The trial court properly excluded defendant's second counterclaim from the consideration of the jury. The amounts claimed therein related to an alleged breach of contract by DeBernardi and not plaintiff. Defendant's reference to testimony by plaintiff that the Dunes' contract was still in effect after the transfer of the motel to DeBernardi does not support his position that plaintiff owed defendant money under his employment contract with DeBernardi. Plaintiff's testimony merely indicates that defendant was entitled, under the contract in effect at the time of the ownership change, to the payment of a year-end bonus, *234 but not salary, by plaintiff.[4] This payment was ultimately worked out in the September 29, 1975, settlement. There was no evidence at trial that plaintiff was liable for any alleged wrongful termination by DeBernardi, defendant's subsequent employer.

Defendant's claim that the court committed error by failing to submit his first counterclaim for unpaid vacation pay to the jury is rendered moot by the partial satisfaction of judgment in the amount of $173 filed by the plaintiff subsequent to the trial of the case. See, Gorger v. Gorger, 276 Or. 267, 285, 555 P.2d 1 (1976); Watson v. Georgia-Pacific Corp., 5 Or. App. 353, 361, 478 P.2d 431, 484 P.2d 1115 (1971).

As to defendant's claim that the court should have submitted the issue of a civil penalty for wilful failure to pay vacation wages, suffice it to say that the defendant agreed with the form of the trial court's special interrogatory asking the jury whether plaintiff wilfully withheld vacation pay from defendant. The court did not err in submitting a verdict form to the jury without a place for the jury to assess a civil penalty against the plaintiff. As a matter of law, the civil penalty would have been the maximum permitted by ORS 652.150 and the trial court so indicated. The only issue for the jury was the wilfulness of plaintiff's conduct which was submitted to the jury without objection from the defendant.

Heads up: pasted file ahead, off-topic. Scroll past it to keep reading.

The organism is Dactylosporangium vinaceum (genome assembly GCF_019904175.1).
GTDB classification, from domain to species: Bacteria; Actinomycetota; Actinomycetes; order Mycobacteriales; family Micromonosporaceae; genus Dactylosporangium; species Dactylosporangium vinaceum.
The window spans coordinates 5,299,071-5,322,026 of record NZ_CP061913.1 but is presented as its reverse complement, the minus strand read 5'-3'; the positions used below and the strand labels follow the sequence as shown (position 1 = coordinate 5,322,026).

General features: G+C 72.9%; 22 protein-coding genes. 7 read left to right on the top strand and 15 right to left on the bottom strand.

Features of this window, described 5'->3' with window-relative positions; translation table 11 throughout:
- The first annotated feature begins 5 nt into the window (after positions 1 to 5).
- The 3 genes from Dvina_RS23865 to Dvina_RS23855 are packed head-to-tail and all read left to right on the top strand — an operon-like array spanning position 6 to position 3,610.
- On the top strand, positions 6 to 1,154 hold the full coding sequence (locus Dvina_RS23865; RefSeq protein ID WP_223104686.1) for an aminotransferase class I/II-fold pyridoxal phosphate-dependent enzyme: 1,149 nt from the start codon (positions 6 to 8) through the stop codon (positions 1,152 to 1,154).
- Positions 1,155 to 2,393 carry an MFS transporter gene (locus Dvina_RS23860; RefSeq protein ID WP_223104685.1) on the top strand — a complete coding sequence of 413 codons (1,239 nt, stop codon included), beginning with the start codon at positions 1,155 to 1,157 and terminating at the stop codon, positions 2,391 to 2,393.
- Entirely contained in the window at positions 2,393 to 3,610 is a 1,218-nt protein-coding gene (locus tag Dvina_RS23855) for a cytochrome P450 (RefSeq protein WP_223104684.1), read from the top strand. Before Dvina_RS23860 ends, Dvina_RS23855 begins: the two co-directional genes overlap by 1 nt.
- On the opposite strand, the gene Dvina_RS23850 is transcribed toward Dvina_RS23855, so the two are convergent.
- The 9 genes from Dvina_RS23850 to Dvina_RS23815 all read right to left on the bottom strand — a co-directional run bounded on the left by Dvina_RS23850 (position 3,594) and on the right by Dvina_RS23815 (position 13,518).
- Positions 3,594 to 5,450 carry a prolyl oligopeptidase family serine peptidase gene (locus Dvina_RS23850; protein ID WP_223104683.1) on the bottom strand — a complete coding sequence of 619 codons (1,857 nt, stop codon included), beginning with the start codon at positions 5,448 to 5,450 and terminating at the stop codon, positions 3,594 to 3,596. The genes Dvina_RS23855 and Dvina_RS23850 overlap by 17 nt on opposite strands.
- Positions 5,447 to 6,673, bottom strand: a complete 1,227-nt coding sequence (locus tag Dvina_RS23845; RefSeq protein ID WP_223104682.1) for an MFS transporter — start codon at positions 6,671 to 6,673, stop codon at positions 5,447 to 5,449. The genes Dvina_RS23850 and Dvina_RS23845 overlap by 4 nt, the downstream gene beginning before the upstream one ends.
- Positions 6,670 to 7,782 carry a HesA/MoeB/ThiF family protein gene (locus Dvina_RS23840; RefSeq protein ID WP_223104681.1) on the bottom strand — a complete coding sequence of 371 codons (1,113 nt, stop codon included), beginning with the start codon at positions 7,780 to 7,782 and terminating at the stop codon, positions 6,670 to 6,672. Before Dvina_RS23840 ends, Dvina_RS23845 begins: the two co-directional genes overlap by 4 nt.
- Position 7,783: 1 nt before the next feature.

Defendant's claim for a $200 bonus for January 1975 was not submitted to the jury. Defendant claims this amount was due under the 1974 contract. However, the 1974 contract specifically provided that any bonus was payable only on revenues generated during the fiscal year ending December 31, 1974. Therefore, the claim for the $200 bonus under the 1974 contract was properly removed from the jury's consideration.[5]


In support of his motion for a new trial defendant claimed that the partial satisfaction of judgment constituted an admission by Dunes that it owed defendant for unpaid vacation pay, and was therefore new evidence requiring a new trial. We cannot agree. In a memorandum filed with the satisfaction, plaintiff denied liability for the pay but paid the wages to resolve the issue. The partial satisfaction of judgment in this instance is somewhat analogous to a settlement offer which is not admissible as an admission. See, Sims v. Sowle, 238 Or. 329, 335, 395 P.2d 133 (1964).


Defendant argues that plaintiff's allegation of punitive damages should have been stricken because: (1) this is a contract dispute; (2) defendant acted in good faith;[6] and (3) there was no evidence that defendant acted with wanton or reckless disregard of plaintiff's rights. There is no merit to defendant's argument. Plaintiff's conversion action had nothing to do with the law of contract and thereby could properly support a claim for punitive damages. Lee v. Wood Products Credit Union, 275 Or. 445, 551 P.2d 446 (1976); Lewis v. Devils Lake Rock Crushing Co., 274 Or. 293, 545 P.2d 1374 (1976). Defendant's other two contentions were fact questions for the jury, and we conclude that there was sufficient evidence for the jury to find that defendant acted in deliberate disregard of *235 plaintiff's rights.[7]See, Chamberlain v. Jim Fisher Motors, Inc., 282 Or. 229, 578 P.2d 1225 (1978).